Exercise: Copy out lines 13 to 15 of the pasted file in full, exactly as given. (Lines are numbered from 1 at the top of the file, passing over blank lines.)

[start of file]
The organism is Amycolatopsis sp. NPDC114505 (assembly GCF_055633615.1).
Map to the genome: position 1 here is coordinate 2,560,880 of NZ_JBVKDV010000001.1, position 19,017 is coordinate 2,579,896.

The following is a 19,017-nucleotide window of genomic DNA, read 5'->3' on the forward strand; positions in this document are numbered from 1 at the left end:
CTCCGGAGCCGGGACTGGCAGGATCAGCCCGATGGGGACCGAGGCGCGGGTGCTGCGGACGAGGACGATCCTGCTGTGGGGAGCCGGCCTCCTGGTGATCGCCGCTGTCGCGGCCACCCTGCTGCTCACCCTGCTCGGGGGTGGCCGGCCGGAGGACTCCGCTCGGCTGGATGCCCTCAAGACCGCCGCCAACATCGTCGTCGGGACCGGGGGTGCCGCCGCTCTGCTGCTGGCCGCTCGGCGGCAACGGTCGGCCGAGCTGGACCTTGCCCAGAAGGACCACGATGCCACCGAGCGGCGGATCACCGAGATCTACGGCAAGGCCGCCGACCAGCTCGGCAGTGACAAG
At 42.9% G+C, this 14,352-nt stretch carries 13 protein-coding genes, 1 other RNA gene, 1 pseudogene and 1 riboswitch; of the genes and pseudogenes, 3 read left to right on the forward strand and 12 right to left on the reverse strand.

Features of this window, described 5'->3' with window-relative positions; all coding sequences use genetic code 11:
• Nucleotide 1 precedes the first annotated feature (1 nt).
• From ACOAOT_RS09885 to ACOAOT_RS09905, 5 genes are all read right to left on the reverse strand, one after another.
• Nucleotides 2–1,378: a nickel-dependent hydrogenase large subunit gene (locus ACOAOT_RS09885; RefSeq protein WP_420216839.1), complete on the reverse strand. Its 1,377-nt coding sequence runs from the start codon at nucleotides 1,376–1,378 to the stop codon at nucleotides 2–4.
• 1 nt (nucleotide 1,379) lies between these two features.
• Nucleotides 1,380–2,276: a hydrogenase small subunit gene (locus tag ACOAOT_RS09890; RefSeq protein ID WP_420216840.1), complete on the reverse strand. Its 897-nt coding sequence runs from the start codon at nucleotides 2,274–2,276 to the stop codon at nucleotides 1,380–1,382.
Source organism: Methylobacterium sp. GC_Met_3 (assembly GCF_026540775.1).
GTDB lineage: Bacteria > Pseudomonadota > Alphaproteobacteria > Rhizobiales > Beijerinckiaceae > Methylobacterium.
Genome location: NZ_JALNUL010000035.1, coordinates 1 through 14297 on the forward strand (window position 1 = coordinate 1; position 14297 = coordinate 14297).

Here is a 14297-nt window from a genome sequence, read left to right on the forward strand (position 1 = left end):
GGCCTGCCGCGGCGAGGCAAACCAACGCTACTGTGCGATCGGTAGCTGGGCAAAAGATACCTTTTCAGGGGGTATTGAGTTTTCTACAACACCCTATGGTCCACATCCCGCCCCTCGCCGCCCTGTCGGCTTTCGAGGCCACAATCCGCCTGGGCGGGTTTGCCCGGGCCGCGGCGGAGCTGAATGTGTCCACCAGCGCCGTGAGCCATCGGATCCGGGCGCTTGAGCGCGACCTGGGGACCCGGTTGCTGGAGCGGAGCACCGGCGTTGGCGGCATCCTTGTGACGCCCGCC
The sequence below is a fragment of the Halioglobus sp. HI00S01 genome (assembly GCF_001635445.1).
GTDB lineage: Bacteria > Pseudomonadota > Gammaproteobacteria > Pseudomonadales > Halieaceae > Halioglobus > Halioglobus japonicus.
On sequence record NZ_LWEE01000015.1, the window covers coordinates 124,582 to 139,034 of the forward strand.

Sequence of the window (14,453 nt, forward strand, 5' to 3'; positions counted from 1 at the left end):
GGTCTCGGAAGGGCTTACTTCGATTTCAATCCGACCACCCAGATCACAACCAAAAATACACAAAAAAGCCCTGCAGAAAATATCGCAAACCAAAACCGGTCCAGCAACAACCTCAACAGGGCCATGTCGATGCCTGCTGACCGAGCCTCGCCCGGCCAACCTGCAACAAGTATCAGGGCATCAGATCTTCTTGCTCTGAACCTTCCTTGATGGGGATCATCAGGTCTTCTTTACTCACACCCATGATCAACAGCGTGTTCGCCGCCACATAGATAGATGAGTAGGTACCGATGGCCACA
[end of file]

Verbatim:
GTDB lineage: Bacteria > Pseudomonadota > Alphaproteobacteria > Rhizobiales > Beijerinckiaceae > Methylobacterium.
Genome location: NZ_JALNUL010000035.1, coordinates 1 through 14297 on the forward strand (window position 1 = coordinate 1; position 14297 = coordinate 14297).

Here is a 14297-nt window from a genome sequence, read left to right on the forward strand (position 1 = left end):